Inventory losses incurred in a casualty cannot be deferred. They must be recognized in the year of loss. The allowable loss is the excess of the cost of the destroyed inventory over the insurance proceeds received for the destruction of inventory.

Treasury regulation 1.471-2(c) deals with the valuation of damaged inventory and applies to taxpayers who use the cost method or the lower of cost or market method of inventory valuation. It requires the taxpayer to offer the damaged goods for sale at the claimed lower value within 30 days after the end of the year in which the loss was sustained. The taxpayer must have detailed records supporting such an offering to substantiate the loss in value and allow a deduction of the excess of the damaged inventory's cost over its value. Records of goods actually sold at lower prices would provide the taxpayer with additional proof needed to sustain or write down damaged inventory.

When inventory is damaged, a gift, rather than a sale, might be appropriate. Normally the contribution of inventory to a qualified charitable organization does not result in a deduction in excess of the cost basis of the inventory given. However, IRC section 170(e)(3) contains an exception for contributions to organizations that use the donated property solely for the ] care of the ill, the needy or infants.

The deduction is limited to the cost basis of the inventory plus one-half of the difference between the basis and the donated goods' fair market value. The charitable organization must give the donor a written statement saying the use of the inventory property is related to the reason for the charity's tax exemption.



Many business owners caught in a disaster overlook the impact of the damage on future depreciation of assets. For example, if a taxpayer bought a building and placed it in service in 1982, the taxpayer would have been depreciating that building over an 18-year life. If a 1989 disaster destroyed half of the building, the taxpayer would be entitled to deduct half of the remaining undepreciated cost to the extent it was not reimbursed by insurance.

However, if the reinvestment of insurance proceeds creates a new cost basis, a new depreciable asset is formed. Whenever a new cost basis is applied to assets converted through disasters, the new depreciation rules--modified accelerated cost recovery system--also will apply. Such assets consequently will be depreciated over much longer periods than assets acquired before the Tax Reform Act of 1986.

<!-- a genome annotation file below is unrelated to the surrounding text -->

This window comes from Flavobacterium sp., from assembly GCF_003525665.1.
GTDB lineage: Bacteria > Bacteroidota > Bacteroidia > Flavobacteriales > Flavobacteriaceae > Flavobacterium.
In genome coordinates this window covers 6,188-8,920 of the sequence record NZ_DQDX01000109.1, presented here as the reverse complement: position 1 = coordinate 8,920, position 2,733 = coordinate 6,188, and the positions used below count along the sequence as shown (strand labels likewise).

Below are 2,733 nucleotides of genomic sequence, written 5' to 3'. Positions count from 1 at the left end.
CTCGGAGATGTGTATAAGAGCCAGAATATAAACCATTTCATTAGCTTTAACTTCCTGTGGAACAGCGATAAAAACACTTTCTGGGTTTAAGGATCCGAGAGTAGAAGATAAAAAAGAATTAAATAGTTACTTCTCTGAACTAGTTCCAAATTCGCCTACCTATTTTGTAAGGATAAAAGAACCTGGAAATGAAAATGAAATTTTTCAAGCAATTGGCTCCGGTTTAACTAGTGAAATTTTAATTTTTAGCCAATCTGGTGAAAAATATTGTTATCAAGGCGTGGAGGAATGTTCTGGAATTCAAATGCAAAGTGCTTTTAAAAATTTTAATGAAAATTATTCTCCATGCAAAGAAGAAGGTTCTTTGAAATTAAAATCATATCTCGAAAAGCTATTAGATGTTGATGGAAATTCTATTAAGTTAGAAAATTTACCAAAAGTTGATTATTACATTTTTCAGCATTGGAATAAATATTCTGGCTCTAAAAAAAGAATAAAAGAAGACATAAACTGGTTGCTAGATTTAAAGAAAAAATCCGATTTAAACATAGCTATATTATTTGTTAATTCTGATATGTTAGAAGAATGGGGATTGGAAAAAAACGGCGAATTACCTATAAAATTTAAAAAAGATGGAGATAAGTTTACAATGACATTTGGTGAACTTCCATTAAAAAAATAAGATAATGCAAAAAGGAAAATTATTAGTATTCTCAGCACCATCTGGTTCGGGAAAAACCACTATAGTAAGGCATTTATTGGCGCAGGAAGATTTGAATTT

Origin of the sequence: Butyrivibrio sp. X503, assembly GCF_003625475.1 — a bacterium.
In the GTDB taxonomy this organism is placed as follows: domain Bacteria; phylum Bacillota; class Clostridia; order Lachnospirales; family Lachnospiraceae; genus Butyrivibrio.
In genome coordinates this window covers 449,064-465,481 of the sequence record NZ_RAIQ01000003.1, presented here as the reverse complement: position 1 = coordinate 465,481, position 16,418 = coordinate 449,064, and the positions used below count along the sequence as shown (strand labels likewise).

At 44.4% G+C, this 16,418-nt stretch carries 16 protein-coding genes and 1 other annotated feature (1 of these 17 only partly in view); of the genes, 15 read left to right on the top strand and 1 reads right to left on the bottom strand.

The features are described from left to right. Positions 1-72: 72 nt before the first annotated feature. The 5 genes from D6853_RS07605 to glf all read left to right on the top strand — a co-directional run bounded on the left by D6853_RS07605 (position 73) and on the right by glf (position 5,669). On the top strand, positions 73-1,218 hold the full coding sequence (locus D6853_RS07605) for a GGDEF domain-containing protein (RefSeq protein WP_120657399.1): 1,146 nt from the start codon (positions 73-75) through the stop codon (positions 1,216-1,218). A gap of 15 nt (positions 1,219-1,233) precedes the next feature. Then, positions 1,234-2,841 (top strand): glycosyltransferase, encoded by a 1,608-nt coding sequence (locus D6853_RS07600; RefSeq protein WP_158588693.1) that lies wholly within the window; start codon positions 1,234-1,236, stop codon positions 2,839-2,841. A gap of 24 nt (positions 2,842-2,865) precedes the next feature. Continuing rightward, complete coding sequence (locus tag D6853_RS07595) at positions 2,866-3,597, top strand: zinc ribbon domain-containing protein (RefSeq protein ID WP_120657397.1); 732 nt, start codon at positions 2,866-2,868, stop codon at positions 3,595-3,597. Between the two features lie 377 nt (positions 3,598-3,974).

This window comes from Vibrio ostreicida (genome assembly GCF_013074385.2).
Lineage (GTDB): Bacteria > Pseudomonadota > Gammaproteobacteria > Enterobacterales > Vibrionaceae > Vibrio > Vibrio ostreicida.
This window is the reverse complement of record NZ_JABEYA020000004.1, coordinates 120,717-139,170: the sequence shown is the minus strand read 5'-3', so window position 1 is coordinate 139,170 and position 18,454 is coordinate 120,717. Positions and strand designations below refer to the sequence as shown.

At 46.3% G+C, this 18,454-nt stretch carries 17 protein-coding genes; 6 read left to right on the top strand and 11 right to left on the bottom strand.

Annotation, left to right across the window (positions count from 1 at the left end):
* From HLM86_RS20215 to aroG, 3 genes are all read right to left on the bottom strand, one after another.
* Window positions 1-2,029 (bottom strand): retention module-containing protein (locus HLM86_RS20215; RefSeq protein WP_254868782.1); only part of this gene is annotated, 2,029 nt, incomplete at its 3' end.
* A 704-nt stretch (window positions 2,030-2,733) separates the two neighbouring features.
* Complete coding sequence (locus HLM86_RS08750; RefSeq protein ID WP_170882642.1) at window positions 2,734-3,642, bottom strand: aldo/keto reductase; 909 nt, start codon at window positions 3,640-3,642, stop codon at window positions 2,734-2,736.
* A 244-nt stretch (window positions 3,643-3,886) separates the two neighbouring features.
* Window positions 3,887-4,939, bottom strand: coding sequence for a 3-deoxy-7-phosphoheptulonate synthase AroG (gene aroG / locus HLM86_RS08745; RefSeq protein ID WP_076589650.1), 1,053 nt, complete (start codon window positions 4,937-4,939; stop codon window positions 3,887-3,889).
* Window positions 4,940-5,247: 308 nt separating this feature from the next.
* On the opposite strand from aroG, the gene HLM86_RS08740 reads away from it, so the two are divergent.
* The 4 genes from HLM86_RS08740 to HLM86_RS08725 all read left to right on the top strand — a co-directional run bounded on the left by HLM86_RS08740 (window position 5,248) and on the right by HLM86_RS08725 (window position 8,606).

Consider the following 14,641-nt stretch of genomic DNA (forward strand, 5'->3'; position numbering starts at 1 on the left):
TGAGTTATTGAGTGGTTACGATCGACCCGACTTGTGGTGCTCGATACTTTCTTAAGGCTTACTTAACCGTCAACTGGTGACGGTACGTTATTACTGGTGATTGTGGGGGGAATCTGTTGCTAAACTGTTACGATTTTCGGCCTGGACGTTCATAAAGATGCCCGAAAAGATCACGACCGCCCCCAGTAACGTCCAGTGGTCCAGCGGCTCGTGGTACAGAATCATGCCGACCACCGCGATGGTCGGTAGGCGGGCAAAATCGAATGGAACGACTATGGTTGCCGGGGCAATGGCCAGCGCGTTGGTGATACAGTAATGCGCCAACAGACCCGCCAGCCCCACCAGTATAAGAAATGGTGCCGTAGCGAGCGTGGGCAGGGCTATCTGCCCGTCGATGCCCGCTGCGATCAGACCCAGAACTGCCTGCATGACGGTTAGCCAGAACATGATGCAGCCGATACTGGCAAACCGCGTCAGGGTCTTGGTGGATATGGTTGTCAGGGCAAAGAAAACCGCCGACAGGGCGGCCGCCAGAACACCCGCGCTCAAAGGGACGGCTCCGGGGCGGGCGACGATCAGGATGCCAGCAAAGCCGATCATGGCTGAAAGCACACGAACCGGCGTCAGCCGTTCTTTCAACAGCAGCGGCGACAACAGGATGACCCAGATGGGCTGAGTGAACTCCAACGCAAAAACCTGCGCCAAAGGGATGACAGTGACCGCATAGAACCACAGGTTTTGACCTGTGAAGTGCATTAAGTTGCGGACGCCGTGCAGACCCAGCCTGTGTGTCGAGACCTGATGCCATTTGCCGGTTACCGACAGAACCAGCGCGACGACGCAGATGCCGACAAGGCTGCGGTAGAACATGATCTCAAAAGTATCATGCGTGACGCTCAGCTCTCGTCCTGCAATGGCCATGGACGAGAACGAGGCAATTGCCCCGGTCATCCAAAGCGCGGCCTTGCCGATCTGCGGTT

Furthermore, any assets involuntarily converted will result in investment tax credit recapture to the extent the credit has not been re-earned. No investment credit will be allowed on the new cost basis. Assets under repair are subject to the uniform capitalization cost rules provided by IRC section 263A. Consequently, interest and other overhead associated with repair may need to be capitalized.

Advisers should keep in mind that the writeoff of depreciable property as a result of a casualty may differ for regular tax and AMT purposes. Similarly, the new depreciation rules that will apply to property replacing destroyed property would be subject to the AMT depreciation rules.


Tax planning following a disaster is a complex endeavor involving many sections of the tax code. While this discussion has highlighted some of the more important issues, it is not comprehensive. However, it may provide a point of reference for the tax planning that will follow future disasters.

ROBERT BALDWIN, CPA, is a sole practitioner in Charleston, South Carolina. He is a member of the American Institute of CPAs tax division and the South Carolina Association of CPAs. LINDA M. PLUNKETT, CPA, PhD, is associate professor of accounting at the College of Charleston, South Carolina. She is a member of the American Accounting Association, the American Woman's Society of CPAs and the South Carolina CPA society. REBECCA B. HERRING, CPA, is associate professor of accounting at the College of Charleston. She is a member of the AICPA, the AAA and the National Association of Accountants. Professors Plunkett and Herring are coauthors, with Francis A. Humphries, of "Let's Make Required CPE Rules Uniform," which appeared in the December 1988 Journal (page 70).
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Author:Herring, Rebecca B.
Publication:Journal of Accountancy
Date:Aug 1, 1990